Like most imperial calligraphies, this fan is not signed or dated, but its distinctive writing style— the same as that of the couplet mounted together with Ma Lin's Landscape at Sunset (Nezu Museum, Tokyo) and dated 1254—clearly identifies it as a work by Lizong. The round seal showing the trigram qian ("Heaven"), used only by the emperor, confirms its imperial pedigree. The poem, though composed by Meng Haoran (689–740), perfectly describes the kind of atmospheric qualities that thirteenth-century painters, such as Ma Lin and Liang Kai, sought to evoke pictorially:
In the Chan meditation hall, on the mountaintop, hangs a priest's robe. There is no one outside the window, only birds flying by a stream. As dusk half envelops the mountain path, I hear the bells toll over the endless greenery.
(Wen C. Fong, trans., in Beyond Representation: Chinese Painting and Calligraphy, 8th–14th Century [New York: The Metropolitan Museum of Art, 1992], p. 239)
Inscription: Artist's inscription (4 columns in semi-cursive script)
In the meditation hall on the mountain hangs a monk's robe. There is nobody in sight, only birds fly about the stream. As dusk half envelops the mountain path, The sound of a bell reverberates through the endless greenery.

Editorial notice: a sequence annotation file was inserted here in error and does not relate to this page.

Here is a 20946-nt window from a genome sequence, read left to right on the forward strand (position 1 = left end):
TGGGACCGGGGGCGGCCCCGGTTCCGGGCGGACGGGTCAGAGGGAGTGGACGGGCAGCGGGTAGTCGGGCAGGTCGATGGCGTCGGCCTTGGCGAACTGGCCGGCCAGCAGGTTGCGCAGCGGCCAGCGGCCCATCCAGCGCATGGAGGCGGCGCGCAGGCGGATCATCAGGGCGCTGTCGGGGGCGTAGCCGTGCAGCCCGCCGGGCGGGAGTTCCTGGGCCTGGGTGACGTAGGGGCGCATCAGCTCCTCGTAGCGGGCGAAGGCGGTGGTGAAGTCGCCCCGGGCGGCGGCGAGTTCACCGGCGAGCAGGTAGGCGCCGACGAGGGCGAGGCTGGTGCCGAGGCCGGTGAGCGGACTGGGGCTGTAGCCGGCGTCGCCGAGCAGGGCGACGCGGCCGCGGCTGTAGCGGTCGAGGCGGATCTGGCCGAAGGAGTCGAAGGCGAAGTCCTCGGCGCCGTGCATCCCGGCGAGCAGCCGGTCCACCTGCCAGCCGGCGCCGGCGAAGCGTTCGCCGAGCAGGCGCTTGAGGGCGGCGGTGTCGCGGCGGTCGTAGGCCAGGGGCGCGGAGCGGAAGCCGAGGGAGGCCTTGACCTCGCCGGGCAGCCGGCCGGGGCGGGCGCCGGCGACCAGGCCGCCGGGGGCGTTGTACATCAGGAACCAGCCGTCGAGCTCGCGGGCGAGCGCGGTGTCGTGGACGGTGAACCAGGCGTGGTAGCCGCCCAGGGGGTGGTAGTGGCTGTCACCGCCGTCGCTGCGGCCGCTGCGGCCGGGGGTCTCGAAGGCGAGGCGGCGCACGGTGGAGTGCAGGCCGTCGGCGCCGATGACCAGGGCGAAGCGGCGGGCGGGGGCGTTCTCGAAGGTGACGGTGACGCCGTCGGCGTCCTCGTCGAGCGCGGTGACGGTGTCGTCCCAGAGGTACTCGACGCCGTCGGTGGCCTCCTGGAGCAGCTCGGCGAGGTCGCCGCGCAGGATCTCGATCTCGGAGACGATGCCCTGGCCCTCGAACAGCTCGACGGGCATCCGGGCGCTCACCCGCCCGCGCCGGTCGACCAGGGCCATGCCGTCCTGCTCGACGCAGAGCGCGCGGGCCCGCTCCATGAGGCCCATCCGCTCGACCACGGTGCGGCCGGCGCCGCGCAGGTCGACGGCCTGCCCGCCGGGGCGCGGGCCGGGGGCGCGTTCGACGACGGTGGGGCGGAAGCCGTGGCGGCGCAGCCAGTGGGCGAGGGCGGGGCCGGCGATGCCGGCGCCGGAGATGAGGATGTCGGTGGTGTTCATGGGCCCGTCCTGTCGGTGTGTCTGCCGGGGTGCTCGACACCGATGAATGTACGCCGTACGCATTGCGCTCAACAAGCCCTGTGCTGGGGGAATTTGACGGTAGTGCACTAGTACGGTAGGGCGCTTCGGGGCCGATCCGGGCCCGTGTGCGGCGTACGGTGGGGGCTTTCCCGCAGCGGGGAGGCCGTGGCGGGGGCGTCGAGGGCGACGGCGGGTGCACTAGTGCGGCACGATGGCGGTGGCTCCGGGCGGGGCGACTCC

山頭禪室挂僧衣， 牎外無人溪鳥飛。 黃昏半在山下路， 卻聼鐘聲連翠微。
乾卦 御書 [half-seal]
An Qi 安岐 (ca. 1683–ca. 1744) 儀周珍藏
Pan Zhengwei 潘正煒 (1791–1850) 季彤曾觀
Pan Yanling 潘延齡 (19th c.) 曾藏潘健庵處
Xiang Hanping 香翰屏 (1890–1978) 曾藏香氏夢詩廬
Ho Lifu 何麗甫 (late 19th or 20th c.) 麗父所藏
Gu Luofu 顧洛阜 (John M. Crawford, Jr., 1913–1988) 顧洛阜 漢光閣
 The poem is a transcription of Meng Haoran’s 孟浩然 (689–740) “過融上人蘭若”. Translation from Department records.
John M. Crawford Jr. , New York (until d. 1988; bequeathed to MMA)
London. Victoria and Albert Museum. "Chinese Painting and Calligraphy from the Collection of John M. Crawford, Jr.," June 17, 1965–August 1, 1965.
New York. The Metropolitan Museum of Art. "Traditional Scholarly Values at the End of the Qing Dynasty: The Collection of Weng Tonghe (1830–1904)," June 30, 1998–January 3, 1999.
New York. The Metropolitan Museum of Art. "Brush and Ink: The Chinese Art of Writing," September 2, 2006–January 21, 2007.
New York. The Metropolitan Museum of Art. "Masterpieces of Chinese Painting from the Metropolitan Collection II," May 7, 2016–October 11, 2016.